The federal budget deficit in June totaled $863 billion, the Congressional Budget Office estimated this week. That’s up from $8 billion in the same month last year and nearly matches the fiscal gap for all of fiscal year 2019, which was $984 billion.
The surging deficit is the result of the coronavirus pandemic, as federal spending more than tripled compared to June 2019 and tax revenues plunged 28%.
Outlays by the Small Business Administration (SBA) rose from $80 million to $511 billion because of the Paycheck Protection Program created to help small companies weather the pandemic and maintain payrolls. SBA spending accounted for almost half of the government’s $1.1 trillion in total outlays.
Spending on unemployment insurance jumped from $2 billion in June 2019 to $116 billion last month, with more than half of the increase stemming from the $600 increase in weekly benefits authorized by Congress in March. Those enhanced payments are set to expire this month.
Tax revenues fell as a result of declines in wages and diminished economic activity as well as the administration’s decision to delay the deadline for quarterly estimated taxes from June 15 to July 15, the CBO said.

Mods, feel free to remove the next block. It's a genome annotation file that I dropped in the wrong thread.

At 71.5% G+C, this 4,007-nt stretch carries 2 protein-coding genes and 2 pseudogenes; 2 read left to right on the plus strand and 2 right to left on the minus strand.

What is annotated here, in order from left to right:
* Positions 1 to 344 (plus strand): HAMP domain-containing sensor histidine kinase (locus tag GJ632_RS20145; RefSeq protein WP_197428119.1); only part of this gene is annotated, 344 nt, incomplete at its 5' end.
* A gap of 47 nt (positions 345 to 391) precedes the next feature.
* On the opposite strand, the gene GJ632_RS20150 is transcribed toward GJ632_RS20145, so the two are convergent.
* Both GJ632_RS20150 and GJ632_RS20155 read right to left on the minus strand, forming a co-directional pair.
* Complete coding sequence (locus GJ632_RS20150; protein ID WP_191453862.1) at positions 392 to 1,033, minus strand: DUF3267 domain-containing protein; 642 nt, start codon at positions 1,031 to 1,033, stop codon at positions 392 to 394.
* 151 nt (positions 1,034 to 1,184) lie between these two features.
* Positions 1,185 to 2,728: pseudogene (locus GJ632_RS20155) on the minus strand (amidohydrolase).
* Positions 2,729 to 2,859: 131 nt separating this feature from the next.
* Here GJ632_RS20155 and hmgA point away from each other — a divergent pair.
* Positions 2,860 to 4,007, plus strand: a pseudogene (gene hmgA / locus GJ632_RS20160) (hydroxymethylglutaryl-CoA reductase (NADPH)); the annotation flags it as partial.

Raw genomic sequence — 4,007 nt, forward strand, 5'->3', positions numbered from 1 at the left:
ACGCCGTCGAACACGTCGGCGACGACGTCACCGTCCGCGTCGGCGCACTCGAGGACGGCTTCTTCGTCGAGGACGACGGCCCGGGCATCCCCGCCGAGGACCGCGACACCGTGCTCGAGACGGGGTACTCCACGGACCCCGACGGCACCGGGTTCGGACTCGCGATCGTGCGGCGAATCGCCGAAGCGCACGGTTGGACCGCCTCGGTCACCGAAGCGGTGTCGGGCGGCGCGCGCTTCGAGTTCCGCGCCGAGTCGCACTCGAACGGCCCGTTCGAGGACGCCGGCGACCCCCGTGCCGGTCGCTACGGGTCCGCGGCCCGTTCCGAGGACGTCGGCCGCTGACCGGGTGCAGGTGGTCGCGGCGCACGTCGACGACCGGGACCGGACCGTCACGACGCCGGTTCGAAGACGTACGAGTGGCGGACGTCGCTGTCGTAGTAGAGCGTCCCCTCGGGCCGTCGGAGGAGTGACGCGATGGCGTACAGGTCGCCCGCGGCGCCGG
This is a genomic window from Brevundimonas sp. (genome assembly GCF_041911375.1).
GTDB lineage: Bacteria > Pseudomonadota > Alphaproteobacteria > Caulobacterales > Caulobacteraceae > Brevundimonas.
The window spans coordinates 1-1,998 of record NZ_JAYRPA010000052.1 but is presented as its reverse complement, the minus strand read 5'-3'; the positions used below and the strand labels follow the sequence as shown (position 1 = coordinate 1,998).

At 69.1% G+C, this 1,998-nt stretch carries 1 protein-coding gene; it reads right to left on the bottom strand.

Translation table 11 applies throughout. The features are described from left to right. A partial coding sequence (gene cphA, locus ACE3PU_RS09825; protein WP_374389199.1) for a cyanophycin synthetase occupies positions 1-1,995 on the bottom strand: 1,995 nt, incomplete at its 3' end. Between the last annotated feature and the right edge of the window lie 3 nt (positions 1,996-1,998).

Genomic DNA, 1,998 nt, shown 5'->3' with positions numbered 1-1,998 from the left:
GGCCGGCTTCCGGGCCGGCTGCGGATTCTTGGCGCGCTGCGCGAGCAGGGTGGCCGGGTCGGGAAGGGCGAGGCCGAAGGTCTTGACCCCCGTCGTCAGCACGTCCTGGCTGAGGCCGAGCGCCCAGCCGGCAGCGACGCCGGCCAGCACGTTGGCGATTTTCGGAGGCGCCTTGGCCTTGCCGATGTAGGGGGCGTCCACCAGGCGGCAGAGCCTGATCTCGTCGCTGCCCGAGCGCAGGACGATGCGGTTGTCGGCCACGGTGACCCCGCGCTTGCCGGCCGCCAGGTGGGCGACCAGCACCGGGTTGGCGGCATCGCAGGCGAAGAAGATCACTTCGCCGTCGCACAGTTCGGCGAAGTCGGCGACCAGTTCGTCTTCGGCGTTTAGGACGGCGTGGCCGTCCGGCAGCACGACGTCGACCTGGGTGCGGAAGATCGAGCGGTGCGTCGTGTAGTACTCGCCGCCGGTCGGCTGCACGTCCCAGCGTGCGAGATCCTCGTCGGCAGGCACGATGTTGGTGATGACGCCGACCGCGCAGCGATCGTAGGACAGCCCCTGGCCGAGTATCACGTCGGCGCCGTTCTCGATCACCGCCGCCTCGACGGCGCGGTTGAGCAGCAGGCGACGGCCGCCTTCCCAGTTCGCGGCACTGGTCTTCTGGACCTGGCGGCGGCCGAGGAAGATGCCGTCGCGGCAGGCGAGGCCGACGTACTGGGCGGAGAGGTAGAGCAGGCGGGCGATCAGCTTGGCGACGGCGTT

For the first nine months of the fiscal year, the deficit totaled $2.7 trillion, CBO estimated, compared with $747 billion over the same period last year.
Total outlays have risen by 49%, while receipts have fallen by 13%. Revenues for the first six months of the year were 6% higher than the same period last year, but receipts over the last three months plunged by 40% compared to 2019, in large part as the result of the tax filing deadline being pushed back from April 15. CBO expects that much of the deferred revenue will be collected later this year or in future years.
From April through June, the deficit was an estimated $2.0 trillion, compared with $56 billion for the same period last year.